WORK to manage peat bogs on moorland sites could play a key role in climate change through carbon storage, flood management and reducing the risk of fires.

Bradford Council’s Countryside Service manages moorland at Ilkley, Baildon and Harden, as well as Penistone Hill near Haworth.

All these sites contain active blanket bog - an area of terrain which is permanently wet due to high levels of rainfall. These conditions help peat bogs to form, which absorbs carbon from the atmosphere and stores it even more effectively than trees.

To maximise this positive effect on the environment, the Countryside Service is working to maintain and retain these blanket bogs. They are achieving this by re-wetting the moors by blocking ditches and drains, which keeps water on open moorland for longer; slowing the flow of water into the valleys and planting sphagnum moss which holds water and forms peat.

Campaigners hop across the moors to the Toad Summit

As well as storing carbon, this work helps to reduce flooding in the valleys below the moors and helps make the moorland more resistant to wildfire. The Council has also worked with West Yorkshire Fire Service to put out the message about the effects of wildfire.

In its recent budget proposals, the Council has committed £200,000 towards this work, from 2021 onwards, as part of its response to the climate emergency.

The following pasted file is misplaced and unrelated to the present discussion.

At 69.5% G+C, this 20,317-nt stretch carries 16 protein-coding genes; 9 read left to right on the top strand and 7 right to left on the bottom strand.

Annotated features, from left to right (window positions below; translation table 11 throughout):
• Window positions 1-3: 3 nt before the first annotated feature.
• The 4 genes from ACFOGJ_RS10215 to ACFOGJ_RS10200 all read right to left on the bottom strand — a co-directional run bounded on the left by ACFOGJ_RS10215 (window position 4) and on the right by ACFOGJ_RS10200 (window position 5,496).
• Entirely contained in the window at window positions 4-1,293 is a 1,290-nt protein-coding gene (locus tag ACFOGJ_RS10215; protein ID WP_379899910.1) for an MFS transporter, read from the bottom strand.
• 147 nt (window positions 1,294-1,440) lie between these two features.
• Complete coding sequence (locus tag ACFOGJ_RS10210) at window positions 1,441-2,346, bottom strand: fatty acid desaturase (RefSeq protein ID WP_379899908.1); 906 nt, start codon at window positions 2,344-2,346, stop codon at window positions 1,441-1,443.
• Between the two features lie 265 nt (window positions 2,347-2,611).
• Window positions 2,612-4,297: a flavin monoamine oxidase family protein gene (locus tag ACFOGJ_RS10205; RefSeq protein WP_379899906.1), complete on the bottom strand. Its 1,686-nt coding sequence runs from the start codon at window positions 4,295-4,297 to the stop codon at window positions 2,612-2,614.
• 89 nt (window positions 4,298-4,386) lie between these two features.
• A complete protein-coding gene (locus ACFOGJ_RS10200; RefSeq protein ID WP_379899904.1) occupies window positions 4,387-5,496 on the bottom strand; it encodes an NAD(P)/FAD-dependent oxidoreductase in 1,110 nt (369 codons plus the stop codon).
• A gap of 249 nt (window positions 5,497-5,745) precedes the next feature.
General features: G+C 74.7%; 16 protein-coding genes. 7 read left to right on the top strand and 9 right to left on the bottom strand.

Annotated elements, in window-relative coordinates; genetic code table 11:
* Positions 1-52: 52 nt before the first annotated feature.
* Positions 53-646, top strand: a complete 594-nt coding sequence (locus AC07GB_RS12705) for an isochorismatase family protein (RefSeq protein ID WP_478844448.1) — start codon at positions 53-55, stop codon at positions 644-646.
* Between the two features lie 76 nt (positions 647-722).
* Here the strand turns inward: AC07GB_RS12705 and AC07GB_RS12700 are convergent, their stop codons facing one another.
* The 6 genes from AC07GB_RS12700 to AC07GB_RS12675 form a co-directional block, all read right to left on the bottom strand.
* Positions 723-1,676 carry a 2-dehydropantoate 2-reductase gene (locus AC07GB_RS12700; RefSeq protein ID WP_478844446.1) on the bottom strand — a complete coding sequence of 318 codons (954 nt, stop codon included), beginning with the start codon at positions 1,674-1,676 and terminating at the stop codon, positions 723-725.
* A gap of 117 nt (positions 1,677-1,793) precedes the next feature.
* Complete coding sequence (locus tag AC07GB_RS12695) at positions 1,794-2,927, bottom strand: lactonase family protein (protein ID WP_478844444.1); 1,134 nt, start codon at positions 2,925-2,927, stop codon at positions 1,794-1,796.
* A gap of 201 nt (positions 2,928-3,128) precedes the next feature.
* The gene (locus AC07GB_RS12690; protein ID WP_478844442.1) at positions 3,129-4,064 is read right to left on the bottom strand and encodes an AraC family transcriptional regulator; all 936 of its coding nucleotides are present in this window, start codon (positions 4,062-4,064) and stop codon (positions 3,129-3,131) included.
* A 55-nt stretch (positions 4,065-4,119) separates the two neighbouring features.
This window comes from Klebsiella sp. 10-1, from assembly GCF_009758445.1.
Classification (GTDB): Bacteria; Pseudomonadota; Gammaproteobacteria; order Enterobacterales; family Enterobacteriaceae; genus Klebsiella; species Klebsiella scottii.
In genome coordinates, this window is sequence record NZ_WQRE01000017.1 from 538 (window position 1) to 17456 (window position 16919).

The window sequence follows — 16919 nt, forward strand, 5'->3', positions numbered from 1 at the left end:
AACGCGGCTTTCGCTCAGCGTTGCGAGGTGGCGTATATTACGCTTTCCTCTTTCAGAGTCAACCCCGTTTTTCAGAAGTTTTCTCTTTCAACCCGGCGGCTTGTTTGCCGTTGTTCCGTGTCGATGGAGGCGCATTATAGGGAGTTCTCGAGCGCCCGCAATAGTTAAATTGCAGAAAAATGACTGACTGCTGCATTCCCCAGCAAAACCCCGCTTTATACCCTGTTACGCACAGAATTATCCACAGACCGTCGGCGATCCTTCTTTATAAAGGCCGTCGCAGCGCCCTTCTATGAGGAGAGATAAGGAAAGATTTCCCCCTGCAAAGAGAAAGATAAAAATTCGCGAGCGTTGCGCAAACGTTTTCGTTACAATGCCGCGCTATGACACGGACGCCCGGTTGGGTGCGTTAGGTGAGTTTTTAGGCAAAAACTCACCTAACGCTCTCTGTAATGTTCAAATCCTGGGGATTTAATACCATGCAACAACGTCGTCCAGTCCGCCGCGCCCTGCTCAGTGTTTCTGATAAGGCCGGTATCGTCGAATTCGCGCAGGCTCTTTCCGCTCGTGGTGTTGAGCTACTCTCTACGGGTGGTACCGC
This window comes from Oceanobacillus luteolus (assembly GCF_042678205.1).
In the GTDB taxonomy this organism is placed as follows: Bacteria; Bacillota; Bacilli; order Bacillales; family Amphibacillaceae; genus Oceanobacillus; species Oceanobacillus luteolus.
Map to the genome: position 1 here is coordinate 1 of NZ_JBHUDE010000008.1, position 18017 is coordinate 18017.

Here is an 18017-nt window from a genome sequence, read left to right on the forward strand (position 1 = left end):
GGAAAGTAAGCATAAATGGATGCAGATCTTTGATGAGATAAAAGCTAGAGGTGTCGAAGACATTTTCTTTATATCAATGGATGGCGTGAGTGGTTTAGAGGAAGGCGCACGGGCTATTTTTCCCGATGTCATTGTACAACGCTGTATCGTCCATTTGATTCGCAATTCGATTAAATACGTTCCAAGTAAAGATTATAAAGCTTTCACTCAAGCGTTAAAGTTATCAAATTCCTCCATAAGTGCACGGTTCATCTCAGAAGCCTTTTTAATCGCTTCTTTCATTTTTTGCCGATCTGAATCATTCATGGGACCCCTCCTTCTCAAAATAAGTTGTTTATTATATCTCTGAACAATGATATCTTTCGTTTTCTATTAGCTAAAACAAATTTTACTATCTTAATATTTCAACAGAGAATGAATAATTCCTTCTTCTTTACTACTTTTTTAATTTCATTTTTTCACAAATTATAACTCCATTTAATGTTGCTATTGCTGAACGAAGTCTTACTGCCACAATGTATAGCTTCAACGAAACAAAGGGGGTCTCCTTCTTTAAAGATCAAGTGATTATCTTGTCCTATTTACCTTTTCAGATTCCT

Some of this funding may also be used to carry out surveys of the peat to measure how much carbon it stores.

The Countryside Service is currently working on two natural flood management projects aimed at re-wetting and encouraging peat (as well as flood reduction), funded by Environment Agency on Harden Moor and at Backstone Beck on Ilkley Moor.

The Harden Moor work is due to be completed by April by which time the service will have carried out the re-wetting work by diverting the flow of water on the moor, planted 27,000 sphagnum moss plants and a small number of trees, and installed leaky dams in Deep Cliff Woods.

The Backstone Beck is due to be carried out in late summer or early autumn this year and includes slowing the flow of water on the moor, more sphagnum planting and planting trees in the cloughs.

Councillor Alex Ross-Shaw, Executive Member for Regeneration, Planning and Transport, said: “Bradford Council is committed to tackling climate change in every area of its work.

"Management of our moorlands and peat bogs can play a vital role in this work, as well as multiple other benefits. We will also continue to work with other partner organisations and community groups to find ways to reduce carbon emissions and make the district cleaner and greener.”